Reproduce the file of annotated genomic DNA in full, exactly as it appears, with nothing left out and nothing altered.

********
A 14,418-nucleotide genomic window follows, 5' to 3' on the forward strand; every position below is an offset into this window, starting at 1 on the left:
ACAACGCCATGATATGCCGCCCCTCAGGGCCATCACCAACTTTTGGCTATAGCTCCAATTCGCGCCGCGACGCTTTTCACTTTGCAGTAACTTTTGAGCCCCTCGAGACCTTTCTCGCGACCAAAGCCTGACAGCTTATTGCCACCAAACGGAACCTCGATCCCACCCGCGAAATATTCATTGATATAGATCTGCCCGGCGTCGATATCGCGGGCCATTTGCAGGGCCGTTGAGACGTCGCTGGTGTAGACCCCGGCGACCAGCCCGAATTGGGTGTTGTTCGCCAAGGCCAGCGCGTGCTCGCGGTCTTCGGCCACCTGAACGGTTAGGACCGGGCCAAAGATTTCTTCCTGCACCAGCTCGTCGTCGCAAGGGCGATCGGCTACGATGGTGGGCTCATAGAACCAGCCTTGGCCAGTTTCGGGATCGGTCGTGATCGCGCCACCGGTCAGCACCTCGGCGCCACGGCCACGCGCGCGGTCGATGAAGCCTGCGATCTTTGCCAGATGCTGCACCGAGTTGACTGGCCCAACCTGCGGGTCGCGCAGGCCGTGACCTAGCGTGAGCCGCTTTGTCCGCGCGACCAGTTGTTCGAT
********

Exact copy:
A 14,418-nucleotide genomic window follows, 5' to 3' on the forward strand; every position below is an offset into this window, starting at 1 on the left:
ACAACGCCATGATATGCCGCCCCTCAGGGCCATCACCAACTTTTGGCTATAGCTCCAATTCGCGCCGCGACGCTTTTCACTTTGCAGTAACTTTTGAGCCCCTCGAGACCTTTCTCGCGACCAAAGCCTGACAGCTTATTGCCACCAAACGGAACCTCGATCCCACCCGCGAAATATTCATTGATATAGATCTGCCCGGCGTCGATATCGCGGGCCATTTGCAGGGCCGTTGAGACGTCGCTGGTGTAGACCCCGGCGACCAGCCCGAATTGGGTGTTGTTCGCCAAGGCCAGCGCGTGCTCGCGGTCTTCGGCCACCTGAACGGTTAGGACCGGGCCAAAGATTTCTTCCTGCACCAGCTCGTCGTCGCAAGGGCGATCGGCTACGATGGTGGGCTCATAGAACCAGCCTTGGCCAGTTTCGGGATCGGTCGTGATCGCGCCACCGGTCAGCACCTCGGCGCCACGGCCACGCGCGCGGTCGATGAAGCCTGCGATCTTTGCCAGATGCTGCACCGAGTTGACTGGCCCAACCTGCGGGTCGCGCAGGCCGTGACCTAGCGTGAGCCGCTTTGTCCGCGCGACCAGTTGTTCGAT